How did Edison innovate and what can we, as artists, learn from his best practices?
Sarah Miller Caldicott, the great grandniece of Thomas Edison, in this past year has written a wonderful book titled Innovate like Edison, that can teach us his most important principles of innovation.
EDISONâ€™S FIVE COMPETENCIES OF INNOVATION
The term â€œcore competenceâ€ was coined in 1995 by global business strategist Gary Hamel. A competence refers to a bundle of skills and technologies which, when mastered, yields competitive advantage. â€œInnovation competenceâ€ is a variation on Hamelâ€™s term, describing the bundle of skills Edison used to generate competitive advantage through his innovation system.
Edisonâ€™s Five Competencies of Innovationâ„¢ propelled him to a record 1,093 U.S. patents as well as 1,293 international patents. Edisonâ€™s approach to innovation not only encompassed the development and launch of extraordinary products and services, it encompassed deep mental preparations as well. The Five Competencies of Innovation are:
#1 A Solution-centered Mindset
* Align your goals with passions to drive better short- and long-term results.
* Visualize outcomes in a positive frame, then cognitively imprinting them for lasting results.
* Develop a thirst for learning.
* Create systems for developing inexpensive, fast-turnaround experiments that keep you close to the market and close to your customers.
* View results with neutrality rather than an agenda, driving deeper, bigger insights.
#2 Develop Kaleidoscopic Thinking
*Maintain a notebook of insights, creating uncensored flows of high-level thinking more frequently, and in more contexts.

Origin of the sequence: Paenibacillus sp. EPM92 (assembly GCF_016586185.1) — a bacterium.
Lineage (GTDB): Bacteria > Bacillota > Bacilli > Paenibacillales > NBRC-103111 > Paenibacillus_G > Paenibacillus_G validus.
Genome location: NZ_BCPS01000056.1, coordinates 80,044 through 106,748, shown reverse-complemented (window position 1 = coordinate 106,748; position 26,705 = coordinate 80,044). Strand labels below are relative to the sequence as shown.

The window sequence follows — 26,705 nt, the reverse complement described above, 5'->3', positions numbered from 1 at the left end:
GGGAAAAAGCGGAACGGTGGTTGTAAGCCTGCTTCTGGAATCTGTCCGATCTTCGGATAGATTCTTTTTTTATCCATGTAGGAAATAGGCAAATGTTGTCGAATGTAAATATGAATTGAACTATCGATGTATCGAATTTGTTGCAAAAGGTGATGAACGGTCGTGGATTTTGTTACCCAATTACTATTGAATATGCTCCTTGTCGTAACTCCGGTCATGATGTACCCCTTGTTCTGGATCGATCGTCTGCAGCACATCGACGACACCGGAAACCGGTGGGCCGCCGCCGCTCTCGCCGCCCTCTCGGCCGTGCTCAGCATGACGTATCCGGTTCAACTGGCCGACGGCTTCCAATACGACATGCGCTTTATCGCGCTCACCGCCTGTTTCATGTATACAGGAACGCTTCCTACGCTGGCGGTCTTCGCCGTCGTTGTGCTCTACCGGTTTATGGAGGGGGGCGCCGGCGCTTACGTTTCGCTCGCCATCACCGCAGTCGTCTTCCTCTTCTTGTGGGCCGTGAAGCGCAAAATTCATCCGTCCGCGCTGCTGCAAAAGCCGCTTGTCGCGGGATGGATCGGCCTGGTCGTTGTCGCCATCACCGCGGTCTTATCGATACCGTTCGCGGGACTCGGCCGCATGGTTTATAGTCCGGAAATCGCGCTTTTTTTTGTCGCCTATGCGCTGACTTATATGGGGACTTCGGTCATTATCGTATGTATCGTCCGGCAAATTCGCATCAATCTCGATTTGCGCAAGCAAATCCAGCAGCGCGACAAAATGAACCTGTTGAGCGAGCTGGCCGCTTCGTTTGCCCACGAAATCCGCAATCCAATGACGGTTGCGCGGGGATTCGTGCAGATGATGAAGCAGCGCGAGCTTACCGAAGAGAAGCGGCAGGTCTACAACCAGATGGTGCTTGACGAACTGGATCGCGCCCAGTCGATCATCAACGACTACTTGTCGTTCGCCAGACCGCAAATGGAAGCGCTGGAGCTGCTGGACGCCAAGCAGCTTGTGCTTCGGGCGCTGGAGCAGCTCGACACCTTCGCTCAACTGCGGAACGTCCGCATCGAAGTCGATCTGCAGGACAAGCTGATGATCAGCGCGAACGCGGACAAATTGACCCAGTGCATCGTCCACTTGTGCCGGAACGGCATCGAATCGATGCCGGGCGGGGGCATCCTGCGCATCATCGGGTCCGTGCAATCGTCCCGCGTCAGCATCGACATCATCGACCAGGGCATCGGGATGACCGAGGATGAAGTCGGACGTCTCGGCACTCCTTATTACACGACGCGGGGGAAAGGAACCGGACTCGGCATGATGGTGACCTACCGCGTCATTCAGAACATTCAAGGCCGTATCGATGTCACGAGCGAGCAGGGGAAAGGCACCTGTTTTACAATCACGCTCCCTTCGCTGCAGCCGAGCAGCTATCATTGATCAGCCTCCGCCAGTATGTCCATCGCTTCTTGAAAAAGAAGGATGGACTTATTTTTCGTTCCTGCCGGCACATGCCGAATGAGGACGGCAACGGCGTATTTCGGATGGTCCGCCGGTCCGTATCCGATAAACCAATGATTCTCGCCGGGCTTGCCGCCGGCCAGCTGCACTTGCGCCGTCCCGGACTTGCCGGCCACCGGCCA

*Go beyond â€œbrainstormingâ€ to analogical thinking, fantastical thinking, and visual metaphors, driving whole-brain approaches to problem solving.
*See patterns that link unrelated subjects, creating deeper, more powerful insights.
*Map ideas visually, facilitating communication across organizational boundaries and skill levels.
*Build comfort with contrarian thinking, allowing you to develop breakthrough practices with a new lens.
#3 Full-spectrum Engagement
*Create situations in which you can engage in constructive, playful activity.
*Determine guidelines for what kinds of information are considered proprietary, and what kinds can be shared.
*Learn to â€œzoom upâ€ to see the big picture and â€œzoom downâ€ to see the small picture â€“ with equal ease.
*Develop strategies to deal with complexity.
*Consciously build an environment that allows for â€“ and includes â€“ creative solitude.
#4 Master-mind Collaboration
*Create small teams with deep chemistry.
*Design teams with individuals representing diverse thinking and learning styles.
*Build an environment where innovation can thrive.
*Reward collaboration and innovation in meaningful ways, including monetary and non-monetary incentives.
*Match innovation objectives with team objectives.
*Step out of the ivory tower to network with others.
#5 Super-value Creation
*Identify trends and market gaps crucial to driving breakthrough customer value platforms.
*Amplify your companyâ€™s ability to offer super-value to new and existing customers by finding competitive â€œwhite space.â€
*Detect nuances in consumer needs through ethnographic research.
*Apply the right business model when market conditions change, or when new initiatives take you in a new direction.
*Apply the right business model when market conditions change, or when competitive initiatives force you to take a new direction.
*Strengthen your existing competencies, or developing new competencies as needed.
*Create powerful customer experiences that generate market-moving momentum for your brand.
To learn more about Sarah or her book Innovate like Edison go to her website Power Patterns.